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COVID Update

Per Governor Baker's new guidelines regarding mask policies, we will continue to require face masks in our office for both patients and staff at all times. Below is a copy of his new policy; Effective May 29, 2021, face coverings will continue to be required for both vaccinated and unvaccinated individuals at all times in the following locations, subject to the exemptions listed below: In Health Care Facilities and Provider Offices, defined as healthcare facilities or providers licensed or operated by the Commonwealth including nursing homes, rest homes, emergency medical services, hospitals, doctor’s office, urgent care settings, community health centers, vaccination sites, behavioral health clinics, and Bureau of Substance and Addiction Services (BSAS) facilities. This requirement applies to patients and staff.

We’re located in the Berkshires in Western Massachusetts on 217 South Street in Pittsfield.

Ptosis

Ptosis is a pathological eye condition in which the eyelid falls or droops. It is a condition that can affect adults and children (although it is most common in the elderly) and the degree to which the eyelid droops can vary from barely noticeable to completely covering the pupil (the black spot in the middle of your eye that allows light to enter). Fortunately, there is treatment for the condition.

Symptoms and Signs of Ptosis

Ptosis can be identified by an abnormal drooping of one or both of the upper eyelids. When it only affects one lid, you can notice that the two lids are not in alignment. Often an individual with ptosis will tilt their head backward or raise their eyebrows to see more clearly, which can eventually result in headaches or neck issues. Sometimes when the eyelid droops below the pupil, it is accompanied by obscured vision or causes other eye and vision problems.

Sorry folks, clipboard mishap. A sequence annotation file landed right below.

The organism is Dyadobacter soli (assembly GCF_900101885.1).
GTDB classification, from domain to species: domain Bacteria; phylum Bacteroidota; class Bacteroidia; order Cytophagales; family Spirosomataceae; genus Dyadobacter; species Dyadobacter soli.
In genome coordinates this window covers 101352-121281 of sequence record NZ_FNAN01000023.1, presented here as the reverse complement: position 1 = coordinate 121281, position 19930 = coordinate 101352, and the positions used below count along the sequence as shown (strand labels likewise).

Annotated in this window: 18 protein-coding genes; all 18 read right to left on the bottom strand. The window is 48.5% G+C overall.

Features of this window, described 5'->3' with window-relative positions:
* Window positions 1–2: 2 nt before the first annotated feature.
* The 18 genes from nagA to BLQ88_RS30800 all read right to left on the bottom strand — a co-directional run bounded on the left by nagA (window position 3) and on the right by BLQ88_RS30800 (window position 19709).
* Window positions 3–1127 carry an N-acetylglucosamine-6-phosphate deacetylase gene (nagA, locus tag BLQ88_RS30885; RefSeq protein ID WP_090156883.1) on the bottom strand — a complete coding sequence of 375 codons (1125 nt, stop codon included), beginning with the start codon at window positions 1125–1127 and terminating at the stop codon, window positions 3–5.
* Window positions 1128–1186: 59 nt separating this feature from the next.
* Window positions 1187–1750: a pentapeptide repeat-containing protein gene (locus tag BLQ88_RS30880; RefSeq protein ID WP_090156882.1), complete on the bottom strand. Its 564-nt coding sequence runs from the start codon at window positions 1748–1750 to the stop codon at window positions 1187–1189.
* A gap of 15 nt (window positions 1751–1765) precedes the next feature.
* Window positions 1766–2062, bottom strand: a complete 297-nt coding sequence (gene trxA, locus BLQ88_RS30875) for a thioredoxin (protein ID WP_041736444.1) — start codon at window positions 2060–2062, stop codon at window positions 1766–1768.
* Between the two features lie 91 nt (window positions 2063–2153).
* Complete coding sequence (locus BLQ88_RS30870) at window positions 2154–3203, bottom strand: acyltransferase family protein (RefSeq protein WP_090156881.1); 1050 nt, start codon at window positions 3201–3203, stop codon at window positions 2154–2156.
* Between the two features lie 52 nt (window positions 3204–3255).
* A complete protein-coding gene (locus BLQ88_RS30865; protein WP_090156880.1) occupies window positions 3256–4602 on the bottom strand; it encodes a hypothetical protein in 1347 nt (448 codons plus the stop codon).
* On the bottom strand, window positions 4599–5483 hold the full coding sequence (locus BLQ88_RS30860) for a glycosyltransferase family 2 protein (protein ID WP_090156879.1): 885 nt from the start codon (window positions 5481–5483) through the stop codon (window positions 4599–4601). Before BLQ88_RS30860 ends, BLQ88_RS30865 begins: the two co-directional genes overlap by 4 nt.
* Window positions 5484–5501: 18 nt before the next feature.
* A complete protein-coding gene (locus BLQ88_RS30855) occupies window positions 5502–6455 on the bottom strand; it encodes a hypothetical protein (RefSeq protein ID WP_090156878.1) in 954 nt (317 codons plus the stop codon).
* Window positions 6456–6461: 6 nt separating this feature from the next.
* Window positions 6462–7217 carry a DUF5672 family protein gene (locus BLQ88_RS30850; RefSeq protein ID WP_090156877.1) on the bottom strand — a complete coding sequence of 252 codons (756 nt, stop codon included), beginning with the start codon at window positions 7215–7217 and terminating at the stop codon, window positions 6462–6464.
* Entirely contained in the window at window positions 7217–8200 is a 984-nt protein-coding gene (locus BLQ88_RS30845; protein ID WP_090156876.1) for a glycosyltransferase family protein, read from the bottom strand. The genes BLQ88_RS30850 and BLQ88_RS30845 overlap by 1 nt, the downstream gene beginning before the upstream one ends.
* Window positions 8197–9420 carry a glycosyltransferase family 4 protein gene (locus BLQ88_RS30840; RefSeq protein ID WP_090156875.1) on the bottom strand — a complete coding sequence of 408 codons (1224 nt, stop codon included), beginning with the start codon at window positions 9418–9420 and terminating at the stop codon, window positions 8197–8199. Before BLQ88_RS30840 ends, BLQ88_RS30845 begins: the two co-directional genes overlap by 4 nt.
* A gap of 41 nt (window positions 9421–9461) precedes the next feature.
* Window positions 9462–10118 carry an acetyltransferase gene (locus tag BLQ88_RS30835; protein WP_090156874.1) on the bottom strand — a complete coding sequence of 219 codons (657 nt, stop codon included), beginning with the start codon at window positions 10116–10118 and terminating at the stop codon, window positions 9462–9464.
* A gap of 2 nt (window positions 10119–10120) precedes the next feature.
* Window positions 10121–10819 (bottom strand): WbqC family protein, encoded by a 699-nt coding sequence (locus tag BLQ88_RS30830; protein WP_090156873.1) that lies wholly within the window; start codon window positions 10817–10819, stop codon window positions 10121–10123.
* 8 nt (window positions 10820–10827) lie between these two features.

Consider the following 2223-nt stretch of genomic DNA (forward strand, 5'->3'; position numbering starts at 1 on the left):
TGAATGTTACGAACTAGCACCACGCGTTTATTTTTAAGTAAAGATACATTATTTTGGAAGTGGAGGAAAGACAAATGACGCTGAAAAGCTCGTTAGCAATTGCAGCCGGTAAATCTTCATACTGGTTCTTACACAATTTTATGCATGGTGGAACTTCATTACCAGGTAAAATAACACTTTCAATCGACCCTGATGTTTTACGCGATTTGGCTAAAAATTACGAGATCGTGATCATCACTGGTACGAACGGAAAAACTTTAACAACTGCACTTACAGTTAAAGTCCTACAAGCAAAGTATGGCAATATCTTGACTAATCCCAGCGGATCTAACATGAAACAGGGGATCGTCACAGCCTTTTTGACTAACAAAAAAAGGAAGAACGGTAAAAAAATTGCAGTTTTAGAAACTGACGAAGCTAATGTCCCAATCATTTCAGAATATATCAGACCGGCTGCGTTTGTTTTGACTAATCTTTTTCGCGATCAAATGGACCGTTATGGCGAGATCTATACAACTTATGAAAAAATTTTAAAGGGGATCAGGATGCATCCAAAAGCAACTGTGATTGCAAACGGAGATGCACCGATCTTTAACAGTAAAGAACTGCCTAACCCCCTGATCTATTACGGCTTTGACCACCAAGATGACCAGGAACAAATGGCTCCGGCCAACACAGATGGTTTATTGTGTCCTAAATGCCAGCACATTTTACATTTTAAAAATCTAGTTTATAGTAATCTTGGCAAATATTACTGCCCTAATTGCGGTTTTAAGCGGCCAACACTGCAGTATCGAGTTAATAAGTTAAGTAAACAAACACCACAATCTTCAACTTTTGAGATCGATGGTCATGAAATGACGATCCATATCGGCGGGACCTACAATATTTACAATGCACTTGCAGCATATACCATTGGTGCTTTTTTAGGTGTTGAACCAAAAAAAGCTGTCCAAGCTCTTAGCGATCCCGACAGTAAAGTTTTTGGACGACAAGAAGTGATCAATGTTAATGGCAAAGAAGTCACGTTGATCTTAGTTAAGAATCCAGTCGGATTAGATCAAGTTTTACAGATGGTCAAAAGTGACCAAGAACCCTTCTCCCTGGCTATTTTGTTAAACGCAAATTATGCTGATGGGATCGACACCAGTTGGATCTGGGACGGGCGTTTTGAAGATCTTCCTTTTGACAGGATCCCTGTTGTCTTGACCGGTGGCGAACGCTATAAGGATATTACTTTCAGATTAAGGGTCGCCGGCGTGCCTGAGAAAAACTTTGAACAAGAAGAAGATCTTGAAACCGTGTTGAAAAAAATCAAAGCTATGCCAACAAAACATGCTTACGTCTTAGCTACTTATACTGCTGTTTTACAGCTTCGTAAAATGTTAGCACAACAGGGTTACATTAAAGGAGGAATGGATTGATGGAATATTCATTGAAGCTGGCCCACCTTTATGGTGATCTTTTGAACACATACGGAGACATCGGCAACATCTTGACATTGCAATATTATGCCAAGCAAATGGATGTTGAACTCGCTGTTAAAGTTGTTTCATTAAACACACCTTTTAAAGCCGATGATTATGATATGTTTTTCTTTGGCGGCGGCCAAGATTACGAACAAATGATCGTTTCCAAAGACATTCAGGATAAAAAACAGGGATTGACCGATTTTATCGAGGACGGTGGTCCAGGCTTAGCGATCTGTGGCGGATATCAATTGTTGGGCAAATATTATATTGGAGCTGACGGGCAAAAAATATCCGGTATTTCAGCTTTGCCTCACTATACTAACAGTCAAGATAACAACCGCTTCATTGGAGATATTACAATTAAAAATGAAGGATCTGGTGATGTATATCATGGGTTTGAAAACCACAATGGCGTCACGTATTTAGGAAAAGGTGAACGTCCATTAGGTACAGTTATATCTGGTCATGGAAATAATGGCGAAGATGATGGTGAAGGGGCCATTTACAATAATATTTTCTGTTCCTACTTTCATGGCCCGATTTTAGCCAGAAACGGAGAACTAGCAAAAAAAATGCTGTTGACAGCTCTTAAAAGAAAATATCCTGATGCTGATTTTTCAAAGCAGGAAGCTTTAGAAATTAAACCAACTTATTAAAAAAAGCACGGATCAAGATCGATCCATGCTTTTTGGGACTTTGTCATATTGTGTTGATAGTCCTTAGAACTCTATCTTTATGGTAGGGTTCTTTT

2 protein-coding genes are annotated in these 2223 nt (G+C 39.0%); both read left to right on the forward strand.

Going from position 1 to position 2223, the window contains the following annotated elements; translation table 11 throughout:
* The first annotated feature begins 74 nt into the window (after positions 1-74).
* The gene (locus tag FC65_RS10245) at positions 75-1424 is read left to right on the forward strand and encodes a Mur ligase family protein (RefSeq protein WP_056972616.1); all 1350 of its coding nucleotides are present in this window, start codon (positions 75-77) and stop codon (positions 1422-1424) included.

What Causes Ptosis?

In adults, ptosis is most frequently a condition related to aging when the muscles responsible for controlling the eyelid, called the levator muscles, become weakened. Ptosis can also be a result of an eye injury or an after-effect of certain types of eye surgery.

In children, ptosis can be a congenital condition in which the levator muscles do not develop properly. If not treated this can lead to problems with the development with the child’s visual system and may cause amblyopia (lazy eye), astigmatism or strabismus (crossed eyes).

Treatment for Ptosis

Prior to a treatment plan, your doctor will complete a comprehensive eye exam along with some other tests to determine the cause of the ptosis. While the treatment does depend on the cause of the condition, surgery to repair the eyelid function is the most common treatment.

The surgical procedure, called blepharoplasty, repairs the levator muscle of the eyelid or attaches the lid to other muscles that can lift the eye (such as the forehead). In mild cases, small adjustments might be made to repair the muscle while other times additional procedures might be done such as removing some of the skin from the lid. The surgeon will determine what needs to be done to tighten the levator muscles or otherwise return the eyelids to their normal position. As with any surgical procedure there are risks to this surgery and in the most serious cases, movement may not return fully or at all to the eyelids.

In children, surgery is usually recommended to avoid potential or existing vision problems. This may come along with additional treatment for amblyopia or strabismus to strengthen the weak eye such as wearing an eye patch, eyeglasses or using eye drops. Any child diagnosed with ptosis will need to have regular evaluations with an eye doctor to monitor the condition and the child’s vision.
If you suspect you or a loved one may have ptosis, try looking at some old pictures to see if there is a noticeable change and of course make an appointment with your eye doctor as soon as possible to assess if there is a problem.

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Holiday Hours

We will be closed on Monday, May 31st for Memorial Day.